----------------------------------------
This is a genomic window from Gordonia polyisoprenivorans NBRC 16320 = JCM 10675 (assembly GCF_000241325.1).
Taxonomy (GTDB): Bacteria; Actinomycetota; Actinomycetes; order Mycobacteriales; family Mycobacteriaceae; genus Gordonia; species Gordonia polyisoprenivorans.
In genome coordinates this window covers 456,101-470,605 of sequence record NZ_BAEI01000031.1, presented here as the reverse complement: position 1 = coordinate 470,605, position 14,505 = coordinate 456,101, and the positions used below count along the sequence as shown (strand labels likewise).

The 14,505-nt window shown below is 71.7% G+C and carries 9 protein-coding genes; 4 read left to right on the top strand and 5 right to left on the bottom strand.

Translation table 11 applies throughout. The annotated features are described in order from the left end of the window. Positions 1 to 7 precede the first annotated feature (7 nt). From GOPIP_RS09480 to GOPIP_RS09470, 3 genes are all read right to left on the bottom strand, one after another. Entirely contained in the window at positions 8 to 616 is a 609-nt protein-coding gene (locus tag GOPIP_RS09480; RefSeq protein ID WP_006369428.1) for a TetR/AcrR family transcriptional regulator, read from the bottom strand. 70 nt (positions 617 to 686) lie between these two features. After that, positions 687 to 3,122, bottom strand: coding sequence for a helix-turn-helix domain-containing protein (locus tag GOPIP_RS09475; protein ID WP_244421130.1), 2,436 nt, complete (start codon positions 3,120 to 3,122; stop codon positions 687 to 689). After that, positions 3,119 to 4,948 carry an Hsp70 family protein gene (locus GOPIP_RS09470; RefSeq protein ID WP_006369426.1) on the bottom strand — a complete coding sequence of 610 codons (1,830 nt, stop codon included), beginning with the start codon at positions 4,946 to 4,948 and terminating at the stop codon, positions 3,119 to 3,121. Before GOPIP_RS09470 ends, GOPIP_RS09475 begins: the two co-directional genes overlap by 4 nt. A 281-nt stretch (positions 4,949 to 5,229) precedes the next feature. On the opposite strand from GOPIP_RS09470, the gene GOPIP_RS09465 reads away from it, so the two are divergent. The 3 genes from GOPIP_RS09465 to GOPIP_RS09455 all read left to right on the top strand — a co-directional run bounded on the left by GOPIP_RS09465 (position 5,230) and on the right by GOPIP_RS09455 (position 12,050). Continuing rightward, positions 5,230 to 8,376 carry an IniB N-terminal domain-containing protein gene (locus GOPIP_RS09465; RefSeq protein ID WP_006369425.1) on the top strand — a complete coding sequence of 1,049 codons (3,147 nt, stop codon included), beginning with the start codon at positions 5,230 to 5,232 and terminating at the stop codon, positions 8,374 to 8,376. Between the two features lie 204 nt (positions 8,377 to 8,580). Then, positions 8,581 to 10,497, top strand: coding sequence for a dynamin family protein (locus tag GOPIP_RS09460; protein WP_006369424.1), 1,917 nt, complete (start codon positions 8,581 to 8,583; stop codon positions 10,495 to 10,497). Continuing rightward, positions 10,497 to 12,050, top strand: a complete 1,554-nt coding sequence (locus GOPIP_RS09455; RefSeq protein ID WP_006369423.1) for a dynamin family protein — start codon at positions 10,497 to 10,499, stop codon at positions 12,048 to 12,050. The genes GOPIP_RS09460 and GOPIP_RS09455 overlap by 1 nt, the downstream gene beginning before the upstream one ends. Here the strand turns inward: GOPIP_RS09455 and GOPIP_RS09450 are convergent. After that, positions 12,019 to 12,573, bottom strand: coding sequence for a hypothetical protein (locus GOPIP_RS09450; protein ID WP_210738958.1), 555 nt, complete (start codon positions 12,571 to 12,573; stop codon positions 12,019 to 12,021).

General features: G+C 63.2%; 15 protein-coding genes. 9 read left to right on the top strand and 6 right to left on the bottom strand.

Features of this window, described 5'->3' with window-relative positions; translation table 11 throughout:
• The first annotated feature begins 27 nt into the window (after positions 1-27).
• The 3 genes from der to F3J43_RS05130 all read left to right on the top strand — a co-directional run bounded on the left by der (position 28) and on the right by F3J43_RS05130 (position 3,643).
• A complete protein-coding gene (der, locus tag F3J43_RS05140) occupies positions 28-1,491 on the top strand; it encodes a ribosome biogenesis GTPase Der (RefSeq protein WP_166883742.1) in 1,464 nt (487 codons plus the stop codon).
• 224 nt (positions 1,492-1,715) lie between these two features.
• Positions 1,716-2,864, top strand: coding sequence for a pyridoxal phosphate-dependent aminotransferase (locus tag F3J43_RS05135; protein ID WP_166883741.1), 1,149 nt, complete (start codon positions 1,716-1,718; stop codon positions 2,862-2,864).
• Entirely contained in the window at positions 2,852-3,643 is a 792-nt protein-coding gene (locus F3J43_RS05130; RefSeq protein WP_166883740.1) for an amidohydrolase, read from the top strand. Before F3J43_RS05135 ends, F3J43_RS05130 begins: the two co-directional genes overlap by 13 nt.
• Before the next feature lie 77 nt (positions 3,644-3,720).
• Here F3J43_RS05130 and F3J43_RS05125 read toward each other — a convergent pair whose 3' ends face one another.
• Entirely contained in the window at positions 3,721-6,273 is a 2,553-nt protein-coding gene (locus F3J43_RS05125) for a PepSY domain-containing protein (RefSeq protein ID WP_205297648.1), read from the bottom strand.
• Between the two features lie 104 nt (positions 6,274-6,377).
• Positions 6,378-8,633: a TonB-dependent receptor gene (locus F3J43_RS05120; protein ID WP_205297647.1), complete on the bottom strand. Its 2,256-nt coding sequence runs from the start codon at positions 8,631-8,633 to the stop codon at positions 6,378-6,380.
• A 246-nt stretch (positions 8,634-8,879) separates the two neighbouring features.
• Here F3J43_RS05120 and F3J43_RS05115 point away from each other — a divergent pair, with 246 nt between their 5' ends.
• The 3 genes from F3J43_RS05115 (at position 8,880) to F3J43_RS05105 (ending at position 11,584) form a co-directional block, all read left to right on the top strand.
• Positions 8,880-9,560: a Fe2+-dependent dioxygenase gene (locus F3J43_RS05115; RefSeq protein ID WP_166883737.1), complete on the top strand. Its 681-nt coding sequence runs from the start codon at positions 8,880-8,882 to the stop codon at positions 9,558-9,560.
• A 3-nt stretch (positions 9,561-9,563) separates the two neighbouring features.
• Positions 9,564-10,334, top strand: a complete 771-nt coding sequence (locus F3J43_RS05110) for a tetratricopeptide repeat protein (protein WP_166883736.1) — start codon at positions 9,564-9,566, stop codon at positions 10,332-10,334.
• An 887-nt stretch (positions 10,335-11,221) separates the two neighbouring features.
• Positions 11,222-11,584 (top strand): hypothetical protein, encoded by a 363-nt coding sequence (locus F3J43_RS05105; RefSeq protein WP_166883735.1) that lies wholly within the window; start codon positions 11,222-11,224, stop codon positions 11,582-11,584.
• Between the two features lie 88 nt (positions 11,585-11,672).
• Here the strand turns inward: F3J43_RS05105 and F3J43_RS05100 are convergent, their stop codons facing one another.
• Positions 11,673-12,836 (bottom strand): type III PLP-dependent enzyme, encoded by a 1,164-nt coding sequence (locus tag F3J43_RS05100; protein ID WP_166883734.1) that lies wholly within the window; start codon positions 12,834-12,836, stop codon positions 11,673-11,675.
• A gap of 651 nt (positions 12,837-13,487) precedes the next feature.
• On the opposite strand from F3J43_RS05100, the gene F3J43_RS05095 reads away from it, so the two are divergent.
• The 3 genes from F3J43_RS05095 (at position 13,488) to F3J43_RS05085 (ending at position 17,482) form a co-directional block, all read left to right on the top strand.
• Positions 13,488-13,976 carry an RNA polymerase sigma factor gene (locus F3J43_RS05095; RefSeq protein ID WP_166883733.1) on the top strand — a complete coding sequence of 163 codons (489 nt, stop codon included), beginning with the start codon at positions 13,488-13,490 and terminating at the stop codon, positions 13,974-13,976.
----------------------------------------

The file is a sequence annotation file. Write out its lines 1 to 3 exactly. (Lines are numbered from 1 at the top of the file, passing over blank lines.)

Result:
This is a genomic window from Gordonia polyisoprenivorans NBRC 16320 = JCM 10675 (assembly GCF_000241325.1).
Taxonomy (GTDB): Bacteria; Actinomycetota; Actinomycetes; order Mycobacteriales; family Mycobacteriaceae; genus Gordonia; species Gordonia polyisoprenivorans.
In genome coordinates this window covers 456,101-470,605 of sequence record NZ_BAEI01000031.1, presented here as the reverse complement: position 1 = coordinate 470,605, position 14,505 = coordinate 456,101, and the positions used below count along the sequence as shown (strand labels likewise).